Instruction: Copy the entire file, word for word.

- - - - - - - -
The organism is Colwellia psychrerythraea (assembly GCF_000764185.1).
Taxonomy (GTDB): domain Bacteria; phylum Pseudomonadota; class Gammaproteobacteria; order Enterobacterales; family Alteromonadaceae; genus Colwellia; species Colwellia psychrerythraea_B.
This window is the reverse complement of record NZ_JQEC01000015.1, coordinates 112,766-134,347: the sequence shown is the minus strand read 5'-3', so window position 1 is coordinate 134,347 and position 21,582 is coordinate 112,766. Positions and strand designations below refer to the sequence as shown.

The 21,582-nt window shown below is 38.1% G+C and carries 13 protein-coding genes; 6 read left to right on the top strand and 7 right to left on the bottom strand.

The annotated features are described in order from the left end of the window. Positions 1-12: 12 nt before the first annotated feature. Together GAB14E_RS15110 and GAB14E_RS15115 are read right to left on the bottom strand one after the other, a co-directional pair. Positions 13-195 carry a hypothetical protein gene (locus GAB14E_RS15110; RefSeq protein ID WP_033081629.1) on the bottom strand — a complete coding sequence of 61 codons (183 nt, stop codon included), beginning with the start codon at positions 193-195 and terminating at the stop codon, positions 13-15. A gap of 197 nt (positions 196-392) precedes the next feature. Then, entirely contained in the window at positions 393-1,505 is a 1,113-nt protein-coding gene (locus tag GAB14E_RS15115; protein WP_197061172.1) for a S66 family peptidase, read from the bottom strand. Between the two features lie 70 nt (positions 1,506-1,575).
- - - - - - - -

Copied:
The organism is Colwellia psychrerythraea (assembly GCF_000764185.1).
Taxonomy (GTDB): domain Bacteria; phylum Pseudomonadota; class Gammaproteobacteria; order Enterobacterales; family Alteromonadaceae; genus Colwellia; species Colwellia psychrerythraea_B.
This window is the reverse complement of record NZ_JQEC01000015.1, coordinates 112,766-134,347: the sequence shown is the minus strand read 5'-3', so window position 1 is coordinate 134,347 and position 21,582 is coordinate 112,766. Positions and strand designations below refer to the sequence as shown.

The 21,582-nt window shown below is 38.1% G+C and carries 13 protein-coding genes; 6 read left to right on the top strand and 7 right to left on the bottom strand.

The annotated features are described in order from the left end of the window. Positions 1-12: 12 nt before the first annotated feature. Together GAB14E_RS15110 and GAB14E_RS15115 are read right to left on the bottom strand one after the other, a co-directional pair. Positions 13-195 carry a hypothetical protein gene (locus GAB14E_RS15110; RefSeq protein ID WP_033081629.1) on the bottom strand — a complete coding sequence of 61 codons (183 nt, stop codon included), beginning with the start codon at positions 193-195 and terminating at the stop codon, positions 13-15. A gap of 197 nt (positions 196-392) precedes the next feature. Then, entirely contained in the window at positions 393-1,505 is a 1,113-nt protein-coding gene (locus tag GAB14E_RS15115; protein WP_197061172.1) for a S66 family peptidase, read from the bottom strand. Between the two features lie 70 nt (positions 1,506-1,575).